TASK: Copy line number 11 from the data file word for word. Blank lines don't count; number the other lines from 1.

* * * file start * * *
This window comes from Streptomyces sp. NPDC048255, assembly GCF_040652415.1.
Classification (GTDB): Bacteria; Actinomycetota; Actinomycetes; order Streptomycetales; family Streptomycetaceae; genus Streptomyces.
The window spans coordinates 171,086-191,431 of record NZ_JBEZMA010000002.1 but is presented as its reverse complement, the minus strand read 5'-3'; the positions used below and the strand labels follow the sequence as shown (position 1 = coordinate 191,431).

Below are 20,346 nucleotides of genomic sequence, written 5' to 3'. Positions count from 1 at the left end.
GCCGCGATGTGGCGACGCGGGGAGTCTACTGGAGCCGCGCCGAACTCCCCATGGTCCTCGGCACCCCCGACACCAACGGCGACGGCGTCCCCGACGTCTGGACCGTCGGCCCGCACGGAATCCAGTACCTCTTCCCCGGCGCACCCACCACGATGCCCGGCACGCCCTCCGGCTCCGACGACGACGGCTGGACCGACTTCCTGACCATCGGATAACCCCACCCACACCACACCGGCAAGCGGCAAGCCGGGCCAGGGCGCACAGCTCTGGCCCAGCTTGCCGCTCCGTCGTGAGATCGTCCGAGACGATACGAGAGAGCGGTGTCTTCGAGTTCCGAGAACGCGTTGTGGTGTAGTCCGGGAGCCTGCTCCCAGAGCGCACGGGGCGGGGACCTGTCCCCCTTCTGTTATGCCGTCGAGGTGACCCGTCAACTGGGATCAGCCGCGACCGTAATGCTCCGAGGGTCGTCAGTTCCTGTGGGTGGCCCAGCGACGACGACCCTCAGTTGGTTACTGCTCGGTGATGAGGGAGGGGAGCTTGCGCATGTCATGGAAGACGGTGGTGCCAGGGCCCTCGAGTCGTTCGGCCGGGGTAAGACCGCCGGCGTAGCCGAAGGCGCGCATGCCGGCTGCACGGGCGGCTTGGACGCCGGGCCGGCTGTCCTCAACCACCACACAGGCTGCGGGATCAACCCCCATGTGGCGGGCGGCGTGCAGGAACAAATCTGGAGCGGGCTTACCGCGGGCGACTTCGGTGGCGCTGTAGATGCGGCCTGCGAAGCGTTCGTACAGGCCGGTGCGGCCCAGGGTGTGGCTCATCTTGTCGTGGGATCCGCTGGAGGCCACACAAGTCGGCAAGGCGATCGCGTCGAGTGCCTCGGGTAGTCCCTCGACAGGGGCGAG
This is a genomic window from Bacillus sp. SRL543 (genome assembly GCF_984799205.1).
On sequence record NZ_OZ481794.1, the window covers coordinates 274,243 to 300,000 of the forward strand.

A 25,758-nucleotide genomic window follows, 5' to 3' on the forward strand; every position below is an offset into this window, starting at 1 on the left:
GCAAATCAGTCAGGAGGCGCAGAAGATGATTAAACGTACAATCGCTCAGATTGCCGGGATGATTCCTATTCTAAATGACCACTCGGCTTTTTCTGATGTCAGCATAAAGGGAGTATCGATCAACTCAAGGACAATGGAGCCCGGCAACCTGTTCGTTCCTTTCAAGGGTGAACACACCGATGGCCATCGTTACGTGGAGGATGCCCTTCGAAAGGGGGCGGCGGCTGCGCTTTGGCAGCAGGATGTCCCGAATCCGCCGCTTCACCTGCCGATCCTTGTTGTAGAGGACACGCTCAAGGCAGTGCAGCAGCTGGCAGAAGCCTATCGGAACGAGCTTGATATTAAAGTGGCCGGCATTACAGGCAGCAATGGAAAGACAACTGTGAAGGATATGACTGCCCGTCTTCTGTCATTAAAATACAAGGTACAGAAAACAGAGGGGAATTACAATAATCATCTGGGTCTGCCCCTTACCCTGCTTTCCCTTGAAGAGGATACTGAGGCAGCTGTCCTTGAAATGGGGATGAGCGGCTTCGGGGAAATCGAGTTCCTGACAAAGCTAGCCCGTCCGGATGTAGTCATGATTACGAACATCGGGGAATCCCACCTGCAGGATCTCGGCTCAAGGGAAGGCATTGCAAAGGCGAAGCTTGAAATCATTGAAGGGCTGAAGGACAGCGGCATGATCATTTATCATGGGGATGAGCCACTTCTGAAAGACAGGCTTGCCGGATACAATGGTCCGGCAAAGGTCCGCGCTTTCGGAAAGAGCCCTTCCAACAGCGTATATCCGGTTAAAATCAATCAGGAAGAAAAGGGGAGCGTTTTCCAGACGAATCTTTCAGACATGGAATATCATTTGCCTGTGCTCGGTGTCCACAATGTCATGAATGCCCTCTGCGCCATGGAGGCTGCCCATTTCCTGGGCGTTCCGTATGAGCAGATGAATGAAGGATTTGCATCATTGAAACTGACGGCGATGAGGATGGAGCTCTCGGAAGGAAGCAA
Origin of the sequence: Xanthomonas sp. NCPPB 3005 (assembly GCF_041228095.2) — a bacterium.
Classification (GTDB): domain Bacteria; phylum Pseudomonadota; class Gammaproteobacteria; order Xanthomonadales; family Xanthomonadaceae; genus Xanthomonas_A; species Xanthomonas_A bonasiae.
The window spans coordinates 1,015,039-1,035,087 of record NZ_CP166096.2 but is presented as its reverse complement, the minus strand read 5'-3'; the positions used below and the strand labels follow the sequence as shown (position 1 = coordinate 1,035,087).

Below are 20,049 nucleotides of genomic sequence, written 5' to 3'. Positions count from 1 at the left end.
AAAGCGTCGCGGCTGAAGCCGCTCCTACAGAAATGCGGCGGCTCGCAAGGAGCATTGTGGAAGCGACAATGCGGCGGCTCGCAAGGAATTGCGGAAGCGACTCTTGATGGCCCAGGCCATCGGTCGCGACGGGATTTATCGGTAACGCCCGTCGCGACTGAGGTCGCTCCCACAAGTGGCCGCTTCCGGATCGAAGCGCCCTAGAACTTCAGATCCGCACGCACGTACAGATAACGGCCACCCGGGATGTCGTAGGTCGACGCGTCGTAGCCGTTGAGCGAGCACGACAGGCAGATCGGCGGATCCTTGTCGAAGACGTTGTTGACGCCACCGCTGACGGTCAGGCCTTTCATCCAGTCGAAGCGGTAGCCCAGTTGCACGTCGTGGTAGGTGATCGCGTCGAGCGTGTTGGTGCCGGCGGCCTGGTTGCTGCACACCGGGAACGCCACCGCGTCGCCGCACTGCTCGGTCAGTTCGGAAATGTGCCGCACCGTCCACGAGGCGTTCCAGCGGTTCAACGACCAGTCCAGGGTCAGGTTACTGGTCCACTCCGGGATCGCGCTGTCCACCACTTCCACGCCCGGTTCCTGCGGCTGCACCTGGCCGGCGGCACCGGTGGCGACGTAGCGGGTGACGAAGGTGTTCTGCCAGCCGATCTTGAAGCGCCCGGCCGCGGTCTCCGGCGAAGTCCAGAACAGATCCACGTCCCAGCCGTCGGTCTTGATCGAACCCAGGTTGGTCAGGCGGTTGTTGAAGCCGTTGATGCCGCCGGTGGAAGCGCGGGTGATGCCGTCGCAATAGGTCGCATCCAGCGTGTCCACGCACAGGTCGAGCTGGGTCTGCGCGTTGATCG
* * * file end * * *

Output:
Classification (GTDB): domain Bacteria; phylum Pseudomonadota; class Gammaproteobacteria; order Xanthomonadales; family Xanthomonadaceae; genus Xanthomonas_A; species Xanthomonas_A bonasiae.